EnviroKarma.org - Electric Vehicle (EV) Conversion '...it's (NOT) hard to be Green' - what Kermit should have said


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Electric Motor Install for the Suzuki Swift (Geo Metro/Pontiac Firefly)...

    I got my motor/tranny adapter from CanEV.com rather than design and machine one locally. It was a little pricey, but without precision measuring equipment, hiring a shop to do it probably would have been even more expensive. This setup does retain the clutch, which I think is the best way to leave the car 'drivable' by anyone un-used to clutchless shifting.

    So, the first step is to remove the clutch/flywheel from the ICE. Before you remove the pressure plate, be sure to mark the alignment of the plate to the flywheel to retain the balance. Once the plate and clutch are out, the flywheel can be removed. I debated getting a new clutch plate and pilot bearing while things were apart, but there looked to be a fair amount of wear left; more than .5 mm to the shallowest rivet. So, I gave everything a quick wipe and set aside to install to the electric motor.

    Before assembling the adaptor and clutch, I checked the adaptor fit to the transmission. Good thing I did; the alignment bushings had been installed on the wrong side of the plate ?! I pulled them out and installed on the tranny side of the adaptor. The CanEV sticker was also on the 'wrong' side of the plate which will be inside the bell housing, but that won't matter. I was not real happy with the fit of the bottom edge of the plate against the tranny bell housing as it had been trimmed a little too close rather than allow a little overlap along the entire edge of the bell housing, but it should be ok. There was also one extra bolt hole not matching the bell housing at all.... so the plate probably fit other engines that were slightly different. The pilot bushings all lined up with the appropriate bolt holes once I put them on the correct side, so I moved ahead...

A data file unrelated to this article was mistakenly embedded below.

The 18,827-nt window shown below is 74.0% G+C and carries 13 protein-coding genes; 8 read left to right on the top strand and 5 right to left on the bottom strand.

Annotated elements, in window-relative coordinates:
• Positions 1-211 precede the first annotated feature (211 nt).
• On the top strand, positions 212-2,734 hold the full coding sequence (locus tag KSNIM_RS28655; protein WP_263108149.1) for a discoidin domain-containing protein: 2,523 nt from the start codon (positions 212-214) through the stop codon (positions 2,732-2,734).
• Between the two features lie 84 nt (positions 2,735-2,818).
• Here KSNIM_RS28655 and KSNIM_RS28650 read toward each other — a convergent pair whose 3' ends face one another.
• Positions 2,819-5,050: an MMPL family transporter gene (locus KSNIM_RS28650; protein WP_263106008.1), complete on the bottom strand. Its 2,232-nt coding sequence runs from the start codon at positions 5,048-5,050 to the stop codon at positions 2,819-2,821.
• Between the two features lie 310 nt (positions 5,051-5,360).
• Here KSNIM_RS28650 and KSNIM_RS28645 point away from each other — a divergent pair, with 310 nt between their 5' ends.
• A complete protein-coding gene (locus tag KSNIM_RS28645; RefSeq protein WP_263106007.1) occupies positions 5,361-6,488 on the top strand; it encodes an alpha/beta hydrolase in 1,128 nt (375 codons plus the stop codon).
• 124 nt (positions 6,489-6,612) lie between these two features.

The installation instructions from CanEV have a fairly serious error at this point... The instructions say to drill a 7/16 hole 3/8 deep in the end of the motor shaft. Presumably this is to allow the end of the driveshaft sticking through the pilot bushing to stick thru.... although I don't think it goes in that far. Anyway, the numbers should be reversed; with 'a 3/8 dia hole 7/16 deep' if it is to match the driveshaft. I decided to go ahead and do that just in case the endof the driveshaft sticks through. I just locked the motor shaft by sticking a screwdriver into the cooling fan blades, and drilled down the pilot hole that was already there.

    The rest of the installation of the adaptor, hub, flywheel, and clutch were uneventful. I did drill a dimple down the non-keyed set screw hole, and did use locktite on both the set screws in each shaft hole. I also used locktite on the hub bolts and torqued to specs...

    I rigged the motor in a sling (kid's swing seat) from the engine hoist and wiggled it right in with no problems. It is important to take the final engagement of the flywheel to driveshaft nice and slowly, lining things up carefully along the way. I had the car in gear, and was turning the axle with one hand while wiggling the motor assembly and feeling for engagment of the splines/driveshaft. Sure enough, there was a slight clunk and the motor impeller started turning as I turned the axle.... So, I installed bolts and cranked the adaptor/tranny tight.

    I left the motor supported by the crane at this point because I want to fabricate a motor mount at the left end, and an axle/tranny plate inthe center back before going any further.

Total time to assemble motor/adaptor/clutch and install: 1.75 hours


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